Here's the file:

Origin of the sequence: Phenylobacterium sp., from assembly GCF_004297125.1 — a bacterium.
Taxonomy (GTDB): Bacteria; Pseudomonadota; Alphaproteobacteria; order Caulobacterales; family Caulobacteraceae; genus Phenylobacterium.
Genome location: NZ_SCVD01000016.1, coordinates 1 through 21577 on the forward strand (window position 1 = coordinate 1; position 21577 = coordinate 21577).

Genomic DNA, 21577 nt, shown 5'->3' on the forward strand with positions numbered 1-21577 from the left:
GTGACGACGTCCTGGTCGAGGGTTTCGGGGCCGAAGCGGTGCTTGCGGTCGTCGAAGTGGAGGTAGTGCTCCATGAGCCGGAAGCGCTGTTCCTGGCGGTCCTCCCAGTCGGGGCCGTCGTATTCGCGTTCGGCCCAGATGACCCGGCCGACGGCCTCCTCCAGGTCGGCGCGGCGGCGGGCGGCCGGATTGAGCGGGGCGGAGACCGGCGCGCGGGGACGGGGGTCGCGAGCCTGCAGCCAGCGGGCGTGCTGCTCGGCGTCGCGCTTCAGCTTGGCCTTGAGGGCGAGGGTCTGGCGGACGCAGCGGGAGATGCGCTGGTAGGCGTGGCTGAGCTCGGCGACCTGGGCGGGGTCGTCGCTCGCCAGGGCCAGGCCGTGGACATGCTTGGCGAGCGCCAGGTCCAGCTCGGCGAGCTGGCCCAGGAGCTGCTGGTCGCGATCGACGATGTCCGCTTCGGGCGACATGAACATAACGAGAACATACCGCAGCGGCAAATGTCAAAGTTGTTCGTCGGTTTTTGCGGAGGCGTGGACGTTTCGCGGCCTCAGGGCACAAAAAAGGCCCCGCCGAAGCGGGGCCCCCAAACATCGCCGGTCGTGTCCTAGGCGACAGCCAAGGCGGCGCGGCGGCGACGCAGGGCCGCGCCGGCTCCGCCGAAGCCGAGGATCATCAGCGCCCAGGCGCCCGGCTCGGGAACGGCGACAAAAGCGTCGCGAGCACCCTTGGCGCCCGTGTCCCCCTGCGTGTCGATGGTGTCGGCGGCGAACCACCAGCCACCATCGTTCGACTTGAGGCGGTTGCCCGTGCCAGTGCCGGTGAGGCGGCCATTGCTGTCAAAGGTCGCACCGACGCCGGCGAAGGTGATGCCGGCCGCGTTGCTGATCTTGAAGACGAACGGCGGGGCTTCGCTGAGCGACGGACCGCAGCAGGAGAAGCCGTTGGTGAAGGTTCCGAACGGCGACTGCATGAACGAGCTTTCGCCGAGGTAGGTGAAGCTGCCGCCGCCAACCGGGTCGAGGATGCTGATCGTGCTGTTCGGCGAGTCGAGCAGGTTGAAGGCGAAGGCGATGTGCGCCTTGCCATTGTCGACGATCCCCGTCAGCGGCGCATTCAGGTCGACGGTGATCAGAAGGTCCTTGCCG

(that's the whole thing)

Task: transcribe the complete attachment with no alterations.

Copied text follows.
Origin of the sequence: Phenylobacterium sp., from assembly GCF_004297125.1 — a bacterium.
Taxonomy (GTDB): Bacteria; Pseudomonadota; Alphaproteobacteria; order Caulobacterales; family Caulobacteraceae; genus Phenylobacterium.
Genome location: NZ_SCVD01000016.1, coordinates 1 through 21577 on the forward strand (window position 1 = coordinate 1; position 21577 = coordinate 21577).

Genomic DNA, 21577 nt, shown 5'->3' on the forward strand with positions numbered 1-21577 from the left:
GTGACGACGTCCTGGTCGAGGGTTTCGGGGCCGAAGCGGTGCTTGCGGTCGTCGAAGTGGAGGTAGTGCTCCATGAGCCGGAAGCGCTGTTCCTGGCGGTCCTCCCAGTCGGGGCCGTCGTATTCGCGTTCGGCCCAGATGACCCGGCCGACGGCCTCCTCCAGGTCGGCGCGGCGGCGGGCGGCCGGATTGAGCGGGGCGGAGACCGGCGCGCGGGGACGGGGGTCGCGAGCCTGCAGCCAGCGGGCGTGCTGCTCGGCGTCGCGCTTCAGCTTGGCCTTGAGGGCGAGGGTCTGGCGGACGCAGCGGGAGATGCGCTGGTAGGCGTGGCTGAGCTCGGCGACCTGGGCGGGGTCGTCGCTCGCCAGGGCCAGGCCGTGGACATGCTTGGCGAGCGCCAGGTCCAGCTCGGCGAGCTGGCCCAGGAGCTGCTGGTCGCGATCGACGATGTCCGCTTCGGGCGACATGAACATAACGAGAACATACCGCAGCGGCAAATGTCAAAGTTGTTCGTCGGTTTTTGCGGAGGCGTGGACGTTTCGCGGCCTCAGGGCACAAAAAAGGCCCCGCCGAAGCGGGGCCCCCAAACATCGCCGGTCGTGTCCTAGGCGACAGCCAAGGCGGCGCGGCGGCGACGCAGGGCCGCGCCGGCTCCGCCGAAGCCGAGGATCATCAGCGCCCAGGCGCCCGGCTCGGGAACGGCGACAAAAGCGTCGCGAGCACCCTTGGCGCCCGTGTCCCCCTGCGTGTCGATGGTGTCGGCGGCGAACCACCAGCCACCATCGTTCGACTTGAGGCGGTTGCCCGTGCCAGTGCCGGTGAGGCGGCCATTGCTGTCAAAGGTCGCACCGACGCCGGCGAAGGTGATGCCGGCCGCGTTGCTGATCTTGAAGACGAACGGCGGGGCTTCGCTGAGCGACGGACCGCAGCAGGAGAAGCCGTTGGTGAAGGTTCCGAACGGCGACTGCATGAACGAGCTTTCGCCGAGGTAGGTGAAGCTGCCGCCGCCAACCGGGTCGAGGATGCTGATCGTGCTGTTCGGCGAGTCGAGCAGGTTGAAGGCGAAGGCGATGTGCGCCTTGCCATTGTCGACGATCCCCGTCAGCGGCGCATTCAGGTCGACGGTGATCAGAAGGTCCTTGCCG